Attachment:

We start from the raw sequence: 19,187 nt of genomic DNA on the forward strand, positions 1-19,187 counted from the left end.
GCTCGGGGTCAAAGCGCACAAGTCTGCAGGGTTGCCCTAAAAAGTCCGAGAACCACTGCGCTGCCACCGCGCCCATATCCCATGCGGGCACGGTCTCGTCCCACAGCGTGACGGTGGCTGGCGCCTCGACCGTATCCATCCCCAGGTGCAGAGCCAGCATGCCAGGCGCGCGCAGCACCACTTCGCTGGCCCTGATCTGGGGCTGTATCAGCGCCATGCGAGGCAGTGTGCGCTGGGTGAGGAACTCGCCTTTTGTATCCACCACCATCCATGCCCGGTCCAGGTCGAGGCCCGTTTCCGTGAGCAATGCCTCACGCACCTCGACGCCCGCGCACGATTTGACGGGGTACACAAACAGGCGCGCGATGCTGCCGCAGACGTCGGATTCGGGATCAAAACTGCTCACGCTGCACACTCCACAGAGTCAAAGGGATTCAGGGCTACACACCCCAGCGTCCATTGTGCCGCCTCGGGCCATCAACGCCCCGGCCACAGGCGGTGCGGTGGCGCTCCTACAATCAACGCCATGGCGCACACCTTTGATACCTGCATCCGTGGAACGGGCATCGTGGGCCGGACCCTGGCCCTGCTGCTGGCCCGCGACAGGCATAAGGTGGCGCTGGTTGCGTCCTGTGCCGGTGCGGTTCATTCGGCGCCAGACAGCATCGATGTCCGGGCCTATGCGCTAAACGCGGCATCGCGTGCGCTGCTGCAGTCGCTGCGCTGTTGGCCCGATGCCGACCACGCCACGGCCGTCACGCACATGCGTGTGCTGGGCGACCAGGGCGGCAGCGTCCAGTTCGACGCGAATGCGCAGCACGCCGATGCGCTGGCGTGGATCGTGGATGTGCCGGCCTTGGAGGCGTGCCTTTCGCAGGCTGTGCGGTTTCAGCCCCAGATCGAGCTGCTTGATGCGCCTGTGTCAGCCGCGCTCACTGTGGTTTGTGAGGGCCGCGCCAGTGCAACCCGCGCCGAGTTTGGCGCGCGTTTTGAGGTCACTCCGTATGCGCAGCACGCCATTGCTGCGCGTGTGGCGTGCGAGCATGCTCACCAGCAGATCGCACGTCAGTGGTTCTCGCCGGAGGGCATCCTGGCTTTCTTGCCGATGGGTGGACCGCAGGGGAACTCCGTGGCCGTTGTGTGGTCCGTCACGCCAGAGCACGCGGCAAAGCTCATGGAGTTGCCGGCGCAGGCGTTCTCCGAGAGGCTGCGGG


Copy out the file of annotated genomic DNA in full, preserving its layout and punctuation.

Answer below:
We start from the raw sequence: 19,187 nt of genomic DNA on the forward strand, positions 1-19,187 counted from the left end.
GCTCGGGGTCAAAGCGCACAAGTCTGCAGGGTTGCCCTAAAAAGTCCGAGAACCACTGCGCTGCCACCGCGCCCATATCCCATGCGGGCACGGTCTCGTCCCACAGCGTGACGGTGGCTGGCGCCTCGACCGTATCCATCCCCAGGTGCAGAGCCAGCATGCCAGGCGCGCGCAGCACCACTTCGCTGGCCCTGATCTGGGGCTGTATCAGCGCCATGCGAGGCAGTGTGCGCTGGGTGAGGAACTCGCCTTTTGTATCCACCACCATCCATGCCCGGTCCAGGTCGAGGCCCGTTTCCGTGAGCAATGCCTCACGCACCTCGACGCCCGCGCACGATTTGACGGGGTACACAAACAGGCGCGCGATGCTGCCGCAGACGTCGGATTCGGGATCAAAACTGCTCACGCTGCACACTCCACAGAGTCAAAGGGATTCAGGGCTACACACCCCAGCGTCCATTGTGCCGCCTCGGGCCATCAACGCCCCGGCCACAGGCGGTGCGGTGGCGCTCCTACAATCAACGCCATGGCGCACACCTTTGATACCTGCATCCGTGGAACGGGCATCGTGGGCCGGACCCTGGCCCTGCTGCTGGCCCGCGACAGGCATAAGGTGGCGCTGGTTGCGTCCTGTGCCGGTGCGGTTCATTCGGCGCCAGACAGCATCGATGTCCGGGCCTATGCGCTAAACGCGGCATCGCGTGCGCTGCTGCAGTCGCTGCGCTGTTGGCCCGATGCCGACCACGCCACGGCCGTCACGCACATGCGTGTGCTGGGCGACCAGGGCGGCAGCGTCCAGTTCGACGCGAATGCGCAGCACGCCGATGCGCTGGCGTGGATCGTGGATGTGCCGGCCTTGGAGGCGTGCCTTTCGCAGGCTGTGCGGTTTCAGCCCCAGATCGAGCTGCTTGATGCGCCTGTGTCAGCCGCGCTCACTGTGGTTTGTGAGGGCCGCGCCAGTGCAACCCGCGCCGAGTTTGGCGCGCGTTTTGAGGTCACTCCGTATGCGCAGCACGCCATTGCTGCGCGTGTGGCGTGCGAGCATGCTCACCAGCAGATCGCACGTCAGTGGTTCTCGCCGGAGGGCATCCTGGCTTTCTTGCCGATGGGTGGACCGCAGGGGAACTCCGTGGCCGTTGTGTGGTCCGTCACGCCAGAGCACGCGGCAAAGCTCATGGAGTTGCCGGCGCAGGCGTTCTCCGAGAGGCTGCGGG